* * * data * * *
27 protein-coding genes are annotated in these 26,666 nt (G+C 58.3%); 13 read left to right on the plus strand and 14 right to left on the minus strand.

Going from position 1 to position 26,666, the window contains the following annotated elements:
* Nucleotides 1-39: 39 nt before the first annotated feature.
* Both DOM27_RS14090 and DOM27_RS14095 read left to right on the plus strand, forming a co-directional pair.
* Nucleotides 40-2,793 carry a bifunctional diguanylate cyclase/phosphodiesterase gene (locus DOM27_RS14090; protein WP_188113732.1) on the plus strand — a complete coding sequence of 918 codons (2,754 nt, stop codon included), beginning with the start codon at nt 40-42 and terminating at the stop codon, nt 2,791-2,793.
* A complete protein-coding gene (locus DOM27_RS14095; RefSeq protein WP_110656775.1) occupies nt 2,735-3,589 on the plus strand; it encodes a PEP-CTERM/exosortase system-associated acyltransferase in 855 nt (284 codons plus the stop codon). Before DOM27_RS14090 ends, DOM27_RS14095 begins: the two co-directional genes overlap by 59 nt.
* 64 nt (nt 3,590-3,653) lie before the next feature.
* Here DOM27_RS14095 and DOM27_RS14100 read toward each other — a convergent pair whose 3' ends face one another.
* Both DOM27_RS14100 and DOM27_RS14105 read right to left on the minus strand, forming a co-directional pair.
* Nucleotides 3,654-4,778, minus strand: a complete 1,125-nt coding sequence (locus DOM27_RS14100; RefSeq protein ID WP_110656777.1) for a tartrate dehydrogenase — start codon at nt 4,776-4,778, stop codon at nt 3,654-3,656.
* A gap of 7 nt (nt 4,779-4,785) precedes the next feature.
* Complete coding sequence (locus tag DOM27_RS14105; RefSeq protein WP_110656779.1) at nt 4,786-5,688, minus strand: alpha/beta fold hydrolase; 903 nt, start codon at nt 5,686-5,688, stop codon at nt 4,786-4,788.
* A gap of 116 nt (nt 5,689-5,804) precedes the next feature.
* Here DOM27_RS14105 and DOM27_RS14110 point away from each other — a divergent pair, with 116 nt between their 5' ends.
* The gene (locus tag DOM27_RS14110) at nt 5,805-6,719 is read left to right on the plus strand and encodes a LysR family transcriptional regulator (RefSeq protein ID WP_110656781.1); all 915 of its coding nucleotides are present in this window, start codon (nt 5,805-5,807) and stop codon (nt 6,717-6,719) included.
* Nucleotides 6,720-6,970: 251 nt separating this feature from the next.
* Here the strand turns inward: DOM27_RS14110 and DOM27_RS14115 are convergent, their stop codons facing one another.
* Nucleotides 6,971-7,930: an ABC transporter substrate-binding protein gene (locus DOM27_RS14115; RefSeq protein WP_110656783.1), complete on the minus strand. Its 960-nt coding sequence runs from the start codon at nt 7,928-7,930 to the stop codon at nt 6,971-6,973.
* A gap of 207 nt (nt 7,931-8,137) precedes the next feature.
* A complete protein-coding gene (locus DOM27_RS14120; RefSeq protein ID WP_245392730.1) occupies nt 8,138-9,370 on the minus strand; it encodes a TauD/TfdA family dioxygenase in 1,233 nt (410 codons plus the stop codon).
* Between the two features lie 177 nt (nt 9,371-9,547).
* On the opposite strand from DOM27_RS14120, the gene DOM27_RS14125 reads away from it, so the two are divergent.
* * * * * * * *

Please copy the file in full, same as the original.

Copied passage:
27 protein-coding genes are annotated in these 26,666 nt (G+C 58.3%); 13 read left to right on the plus strand and 14 right to left on the minus strand.

Going from position 1 to position 26,666, the window contains the following annotated elements:
* Nucleotides 1-39: 39 nt before the first annotated feature.
* Both DOM27_RS14090 and DOM27_RS14095 read left to right on the plus strand, forming a co-directional pair.
* Nucleotides 40-2,793 carry a bifunctional diguanylate cyclase/phosphodiesterase gene (locus DOM27_RS14090; protein WP_188113732.1) on the plus strand — a complete coding sequence of 918 codons (2,754 nt, stop codon included), beginning with the start codon at nt 40-42 and terminating at the stop codon, nt 2,791-2,793.
* A complete protein-coding gene (locus DOM27_RS14095; RefSeq protein WP_110656775.1) occupies nt 2,735-3,589 on the plus strand; it encodes a PEP-CTERM/exosortase system-associated acyltransferase in 855 nt (284 codons plus the stop codon). Before DOM27_RS14090 ends, DOM27_RS14095 begins: the two co-directional genes overlap by 59 nt.
* 64 nt (nt 3,590-3,653) lie before the next feature.
* Here DOM27_RS14095 and DOM27_RS14100 read toward each other — a convergent pair whose 3' ends face one another.
* Both DOM27_RS14100 and DOM27_RS14105 read right to left on the minus strand, forming a co-directional pair.
* Nucleotides 3,654-4,778, minus strand: a complete 1,125-nt coding sequence (locus DOM27_RS14100; RefSeq protein ID WP_110656777.1) for a tartrate dehydrogenase — start codon at nt 4,776-4,778, stop codon at nt 3,654-3,656.
* A gap of 7 nt (nt 4,779-4,785) precedes the next feature.
* Complete coding sequence (locus tag DOM27_RS14105; RefSeq protein WP_110656779.1) at nt 4,786-5,688, minus strand: alpha/beta fold hydrolase; 903 nt, start codon at nt 5,686-5,688, stop codon at nt 4,786-4,788.
* A gap of 116 nt (nt 5,689-5,804) precedes the next feature.
* Here DOM27_RS14105 and DOM27_RS14110 point away from each other — a divergent pair, with 116 nt between their 5' ends.
* The gene (locus tag DOM27_RS14110) at nt 5,805-6,719 is read left to right on the plus strand and encodes a LysR family transcriptional regulator (RefSeq protein ID WP_110656781.1); all 915 of its coding nucleotides are present in this window, start codon (nt 5,805-5,807) and stop codon (nt 6,717-6,719) included.
* Nucleotides 6,720-6,970: 251 nt separating this feature from the next.
* Here the strand turns inward: DOM27_RS14110 and DOM27_RS14115 are convergent, their stop codons facing one another.
* Nucleotides 6,971-7,930: an ABC transporter substrate-binding protein gene (locus DOM27_RS14115; RefSeq protein WP_110656783.1), complete on the minus strand. Its 960-nt coding sequence runs from the start codon at nt 7,928-7,930 to the stop codon at nt 6,971-6,973.
* A gap of 207 nt (nt 7,931-8,137) precedes the next feature.
* A complete protein-coding gene (locus DOM27_RS14120; RefSeq protein ID WP_245392730.1) occupies nt 8,138-9,370 on the minus strand; it encodes a TauD/TfdA family dioxygenase in 1,233 nt (410 codons plus the stop codon).
* Between the two features lie 177 nt (nt 9,371-9,547).
* On the opposite strand from DOM27_RS14120, the gene DOM27_RS14125 reads away from it, so the two are divergent.